Website to help retain Indigenous kinship systems

3 March 2016

Sometimes they have elderly people who have some knowledge of the old systems, but a lot of the knowledge was lost in the 20th century.

The ANU has launched a new website mapping and explaining the Australian Indigenous kinship system that underpins Aboriginal society.

Chief Investigator Dr Patrick McConvell said the AustKin website, which maps kinship terms of more than 600 Indigenous groups, had the potential to help Indigenous communities regain lost knowledge of their kinship systems.

"Some of the communities, especially in the south, have lost the some of this cultural background and are very keen on getting it back," said Dr McConvell, from the ANU School of Literature Languages & Linguistics.

"Sometimes they have elderly people who have some knowledge of the old systems, but a lot of the knowledge was lost in the 20th century."

ANU Research Fellow and Ngaanyatjarra women of the Western Desert, Elizabeth Ellis, said the kinship system underpins roles and responsibilities within Indigenous culture as well as how people interact with each other.

"When non-Aboriginal people come to our communities, the main thing they can never understand is the kinship system," Ms Ellis said.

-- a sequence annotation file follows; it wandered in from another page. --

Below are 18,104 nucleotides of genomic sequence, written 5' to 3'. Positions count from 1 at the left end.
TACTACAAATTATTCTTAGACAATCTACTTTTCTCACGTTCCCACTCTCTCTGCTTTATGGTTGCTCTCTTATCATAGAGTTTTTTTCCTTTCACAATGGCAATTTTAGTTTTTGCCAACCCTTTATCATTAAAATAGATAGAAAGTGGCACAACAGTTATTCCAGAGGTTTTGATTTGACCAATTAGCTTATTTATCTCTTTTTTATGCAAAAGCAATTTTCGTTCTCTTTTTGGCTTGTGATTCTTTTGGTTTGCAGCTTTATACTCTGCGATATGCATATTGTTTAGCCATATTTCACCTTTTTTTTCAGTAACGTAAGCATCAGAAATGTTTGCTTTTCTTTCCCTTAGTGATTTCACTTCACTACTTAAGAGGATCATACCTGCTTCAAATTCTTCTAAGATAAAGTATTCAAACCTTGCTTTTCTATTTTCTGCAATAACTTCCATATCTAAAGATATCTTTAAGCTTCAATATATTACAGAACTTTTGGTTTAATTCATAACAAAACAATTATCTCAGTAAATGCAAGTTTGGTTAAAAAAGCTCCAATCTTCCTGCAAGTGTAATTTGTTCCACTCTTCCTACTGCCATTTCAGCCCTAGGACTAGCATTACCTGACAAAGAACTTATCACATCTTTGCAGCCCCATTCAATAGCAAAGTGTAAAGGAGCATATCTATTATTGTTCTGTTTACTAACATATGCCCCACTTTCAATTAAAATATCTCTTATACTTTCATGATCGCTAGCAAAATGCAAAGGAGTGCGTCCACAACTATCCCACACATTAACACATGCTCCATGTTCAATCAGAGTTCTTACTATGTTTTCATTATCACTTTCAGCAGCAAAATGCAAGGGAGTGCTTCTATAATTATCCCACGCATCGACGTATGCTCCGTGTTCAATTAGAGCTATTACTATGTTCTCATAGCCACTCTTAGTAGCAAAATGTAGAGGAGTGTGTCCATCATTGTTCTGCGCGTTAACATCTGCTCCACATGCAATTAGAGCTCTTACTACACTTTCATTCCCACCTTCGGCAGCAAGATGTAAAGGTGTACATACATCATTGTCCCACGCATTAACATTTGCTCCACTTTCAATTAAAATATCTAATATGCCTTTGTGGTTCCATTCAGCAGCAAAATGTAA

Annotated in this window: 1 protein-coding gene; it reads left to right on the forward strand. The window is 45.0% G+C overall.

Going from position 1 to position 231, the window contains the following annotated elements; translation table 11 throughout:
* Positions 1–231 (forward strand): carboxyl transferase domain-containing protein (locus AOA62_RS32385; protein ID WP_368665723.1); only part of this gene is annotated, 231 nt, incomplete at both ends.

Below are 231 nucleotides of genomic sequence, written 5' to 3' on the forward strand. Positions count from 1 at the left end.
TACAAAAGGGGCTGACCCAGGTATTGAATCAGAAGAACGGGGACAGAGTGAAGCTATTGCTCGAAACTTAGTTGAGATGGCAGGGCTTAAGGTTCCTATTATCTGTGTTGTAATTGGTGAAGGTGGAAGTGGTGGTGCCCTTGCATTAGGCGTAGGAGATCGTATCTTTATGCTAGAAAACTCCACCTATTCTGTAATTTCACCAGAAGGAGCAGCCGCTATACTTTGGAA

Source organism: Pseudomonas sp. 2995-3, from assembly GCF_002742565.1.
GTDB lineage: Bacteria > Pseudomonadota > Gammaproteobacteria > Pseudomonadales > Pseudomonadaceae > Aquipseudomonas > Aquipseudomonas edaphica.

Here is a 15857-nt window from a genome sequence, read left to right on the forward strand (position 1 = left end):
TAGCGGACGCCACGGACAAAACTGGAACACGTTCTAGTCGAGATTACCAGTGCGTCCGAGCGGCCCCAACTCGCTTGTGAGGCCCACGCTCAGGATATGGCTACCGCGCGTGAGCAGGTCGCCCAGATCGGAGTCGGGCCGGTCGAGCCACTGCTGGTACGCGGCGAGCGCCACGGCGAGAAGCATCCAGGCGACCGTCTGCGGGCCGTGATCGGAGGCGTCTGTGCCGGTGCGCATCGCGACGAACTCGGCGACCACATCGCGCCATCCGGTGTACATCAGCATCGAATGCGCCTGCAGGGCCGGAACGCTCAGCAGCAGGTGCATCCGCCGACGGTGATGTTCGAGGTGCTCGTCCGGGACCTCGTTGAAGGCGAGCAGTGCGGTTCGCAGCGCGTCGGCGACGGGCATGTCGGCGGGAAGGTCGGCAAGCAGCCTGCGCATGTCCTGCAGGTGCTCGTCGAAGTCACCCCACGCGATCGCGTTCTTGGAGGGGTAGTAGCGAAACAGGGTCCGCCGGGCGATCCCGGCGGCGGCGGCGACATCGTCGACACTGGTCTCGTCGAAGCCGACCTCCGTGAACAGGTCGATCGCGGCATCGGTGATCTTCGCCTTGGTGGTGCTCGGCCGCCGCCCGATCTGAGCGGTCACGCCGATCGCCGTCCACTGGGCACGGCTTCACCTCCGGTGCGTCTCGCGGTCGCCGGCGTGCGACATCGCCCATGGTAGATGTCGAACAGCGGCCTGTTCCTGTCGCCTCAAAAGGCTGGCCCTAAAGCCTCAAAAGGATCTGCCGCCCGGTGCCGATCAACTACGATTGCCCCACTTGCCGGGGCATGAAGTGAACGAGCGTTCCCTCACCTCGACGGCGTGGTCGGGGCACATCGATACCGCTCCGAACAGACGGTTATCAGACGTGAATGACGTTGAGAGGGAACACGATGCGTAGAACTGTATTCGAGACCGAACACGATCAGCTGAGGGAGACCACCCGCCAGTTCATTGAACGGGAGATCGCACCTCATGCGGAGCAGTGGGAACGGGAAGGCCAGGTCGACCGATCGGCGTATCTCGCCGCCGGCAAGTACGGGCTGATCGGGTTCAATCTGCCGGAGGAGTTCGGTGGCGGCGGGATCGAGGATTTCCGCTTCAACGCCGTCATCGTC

"Your kinship category is like a duty statement. In everyday life because you're an Aunty you have certain responsibilities towards a niece or nephew. It also dictates your role in ceremony.

"When you meet someone you can have a family relationship straight away.

"A lot of the way you speak is dictated by how you are related. When outsiders come into Aboriginal communities, there has to be an establishment of relationship.

"People won't speak to you unless they know you're in the right kinship category for them to speak to," she said.

Dr McConvell said the AustKin site, had the potential to help non-Aboriginal people or organisations in their dealings with Indigenous communities.

"If you go into an Aboriginal area you have to familiarise yourself with the kinship system, otherwise you won't get anywhere," he said.

Dr McConvell said he hoped the website would be used by schools and Indigenous language groups. AustKin has been six years in the making and supported by two ARC grants.